Although there’s a general awareness of the Holocaust, I’m not sure outsiders are aware of the depth of the sense of trauma in Israeli society. We’re a people who really are deeply wounded. Around seventy percent of the people who moved here were forced out of the places they came from. That’s true of almost all the Jews from the Muslim world. It’s true of most of the Jews from Europe who fled persecution before the Holocaust, during the Holocaust, or after the Holocaust. Very few people came here out of free choice.
MJT: Mostly just Americans, right?
Benjamin Kerstein: People from the Anglo-Saxon world, yes. Even Jews who are coming here now from France are coming to escape anti-Semitism. The Jewish community in Turkey right now is undergoing a kind of silent exodus. Initially these people come here with a feeling of liberation. They release a lot of themselves. But they also have a strong sense of trauma and resentment because of what they had to go through. Particularly in the regards to the Jews from the Muslim world, there is hardly any understanding of this on the part of outsiders. There is almost no recognition of it. Outsiders are gloriously unaware of this side of Israeli history.
Benjamin Kerstein: But I also think officials in the US, Europe, and elsewhere are much less naïve than their public statements make them appear. I don’t think many of them believe that the peace process, for instance, is nearly as easy as they say it should be. They say things like, “If we could just get the Israeli and Palestinians to sit down and talk, we could reach a solution.”
I think most of them are smart enough to know that isn’t true. I also think they’re smart enough to know that a lot of it isn’t Israel’s fault, but by blaming most of it on Israel they can buy themselves leverage in the Arab world. I think the Arab world understands this perfectly well, that it’s the politics of the gesture.
I have to say, though, that when foreign governments say Israel has to make concessions and take responsibility for the conflict, Israelis take it all very seriously. The charge of disproportionality during Operation Cast Lead in Gaza, the Goldstone Report—Israelis do not take into consideration the possibility that these may just be gestures. Israelis take it personally, and they become very angry. Israelis feel very strongly that the world is against them.
MJT: Why do you suppose that is?
Benjamin Kerstein: Most Israelis are here because they fled from Muslim and European countries. They don’t feel that either of those blocs have the right to lecture them about anything. Why should a country where your parents were expelled or killed have the right to tell you how to conduct yourself in a war against people who are trying to kill you today? This is something hardly any non-Israelis understand. They don’t understand how galling we find this.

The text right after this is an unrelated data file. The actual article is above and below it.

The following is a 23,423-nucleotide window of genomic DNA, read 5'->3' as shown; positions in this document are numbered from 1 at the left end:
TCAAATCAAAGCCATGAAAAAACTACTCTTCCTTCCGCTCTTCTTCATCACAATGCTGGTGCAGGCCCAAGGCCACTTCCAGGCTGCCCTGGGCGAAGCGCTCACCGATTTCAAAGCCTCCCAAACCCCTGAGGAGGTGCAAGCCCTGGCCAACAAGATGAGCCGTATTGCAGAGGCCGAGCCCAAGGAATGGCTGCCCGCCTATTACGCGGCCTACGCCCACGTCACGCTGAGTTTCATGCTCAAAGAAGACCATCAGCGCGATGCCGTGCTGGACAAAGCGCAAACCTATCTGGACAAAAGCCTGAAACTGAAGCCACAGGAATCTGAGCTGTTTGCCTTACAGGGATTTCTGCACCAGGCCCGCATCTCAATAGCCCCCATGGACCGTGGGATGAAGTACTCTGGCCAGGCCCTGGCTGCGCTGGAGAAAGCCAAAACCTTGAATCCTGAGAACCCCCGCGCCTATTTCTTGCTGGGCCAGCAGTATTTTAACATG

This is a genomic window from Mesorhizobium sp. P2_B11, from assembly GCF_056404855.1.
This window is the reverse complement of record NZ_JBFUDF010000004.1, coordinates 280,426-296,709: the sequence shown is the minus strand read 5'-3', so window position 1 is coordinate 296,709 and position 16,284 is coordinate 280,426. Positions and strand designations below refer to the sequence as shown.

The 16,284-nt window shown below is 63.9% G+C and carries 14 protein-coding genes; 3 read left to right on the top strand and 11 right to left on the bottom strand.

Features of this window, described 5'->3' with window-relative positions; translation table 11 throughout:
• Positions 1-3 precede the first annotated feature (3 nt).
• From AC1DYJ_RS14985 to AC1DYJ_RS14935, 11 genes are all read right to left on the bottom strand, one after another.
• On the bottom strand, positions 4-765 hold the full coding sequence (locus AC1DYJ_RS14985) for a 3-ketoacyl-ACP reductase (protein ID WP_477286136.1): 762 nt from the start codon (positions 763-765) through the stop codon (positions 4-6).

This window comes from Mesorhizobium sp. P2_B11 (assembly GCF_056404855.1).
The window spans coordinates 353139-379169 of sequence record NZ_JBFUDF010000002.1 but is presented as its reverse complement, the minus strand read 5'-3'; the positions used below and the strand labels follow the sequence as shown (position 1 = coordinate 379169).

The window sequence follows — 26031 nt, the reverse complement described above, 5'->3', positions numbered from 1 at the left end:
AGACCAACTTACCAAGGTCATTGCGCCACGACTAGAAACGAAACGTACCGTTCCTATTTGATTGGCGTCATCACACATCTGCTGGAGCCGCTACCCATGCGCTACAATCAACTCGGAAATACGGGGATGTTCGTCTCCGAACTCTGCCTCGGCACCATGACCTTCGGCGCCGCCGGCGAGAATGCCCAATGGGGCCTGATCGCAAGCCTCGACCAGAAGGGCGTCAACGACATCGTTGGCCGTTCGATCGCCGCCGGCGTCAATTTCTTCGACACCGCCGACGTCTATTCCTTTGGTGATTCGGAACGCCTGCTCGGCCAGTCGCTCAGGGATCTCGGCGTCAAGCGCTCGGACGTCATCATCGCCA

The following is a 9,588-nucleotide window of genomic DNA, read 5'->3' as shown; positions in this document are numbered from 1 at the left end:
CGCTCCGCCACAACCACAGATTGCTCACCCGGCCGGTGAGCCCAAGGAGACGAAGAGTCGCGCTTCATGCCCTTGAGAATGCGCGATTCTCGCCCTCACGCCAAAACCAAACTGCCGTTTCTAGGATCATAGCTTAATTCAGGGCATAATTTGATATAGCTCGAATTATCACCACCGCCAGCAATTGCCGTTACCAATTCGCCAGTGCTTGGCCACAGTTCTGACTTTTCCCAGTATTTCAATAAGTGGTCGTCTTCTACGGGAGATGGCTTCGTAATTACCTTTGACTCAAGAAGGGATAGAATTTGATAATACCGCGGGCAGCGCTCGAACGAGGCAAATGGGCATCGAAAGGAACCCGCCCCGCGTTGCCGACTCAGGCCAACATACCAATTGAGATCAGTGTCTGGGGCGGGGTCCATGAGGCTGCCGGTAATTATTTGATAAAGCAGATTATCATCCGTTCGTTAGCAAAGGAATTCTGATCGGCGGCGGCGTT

Israelis are often accused of being arrogant, but they find it extremely arrogant for Europeans and Arabs to lecture them about morals, especially during a war. What has Israel ever done that is as brutal as what Europe did to the Jews, or what Arabs routinely do to even each other during armed conflicts?
MJT: How would you distinguish between fair criticism of Israel—and even unfair criticism of Israel, for that matter—and outright anti-Semitism?
Benjamin Kerstein: I think a lot of it is a question of rhetoric. A lot of the criticism is fair, but we often hear criticism which is frankly psychotic—that we’re using poison gas, for instance, or poisoned candies to kill Palestinian children. That we poisoned the water in Gaza to prevent reproduction. That sort of thing.
[See here, here, here, Jewish Witchcraft Summons Phantom Cats to Rape Gitmo Detainees and here for some of those crazy examples.]
The issue of human decency is a big one. It may be difficult to define, but whenever criticism crosses that line, that, to my mind, is where anti-Semitism begins. Anti-Semitism ultimately is a refusal to accord basic human decency to the Jewish people. It’s a refusal to relate to a certain group of people with the common human decency with which you would relate to anybody else.
MJT: What do you think will happen here if Iran gets nuclear weapons? I’m assuming here that Iran won’t actually nuke Tel Aviv, but will occasionally threaten to do it.
Benjamin Kerstein: I don’t know. Israelis have learned to put up with a lot. My guess is that our reaction would be to go public with our own nuclear program, if it exists. [Laughs.] We may end up in a state of uneasy deterrence, like with India and Pakistan.
I think Israeli society will endure. We’ve faced existential threats in the past. People forget that. The military power the Arab states tried to bring to bear against Israel in the 1960s and 1970s would have been just as destructive as a nuclear bomb. Israel prevailed against them from a weaker position.
[See summary here.]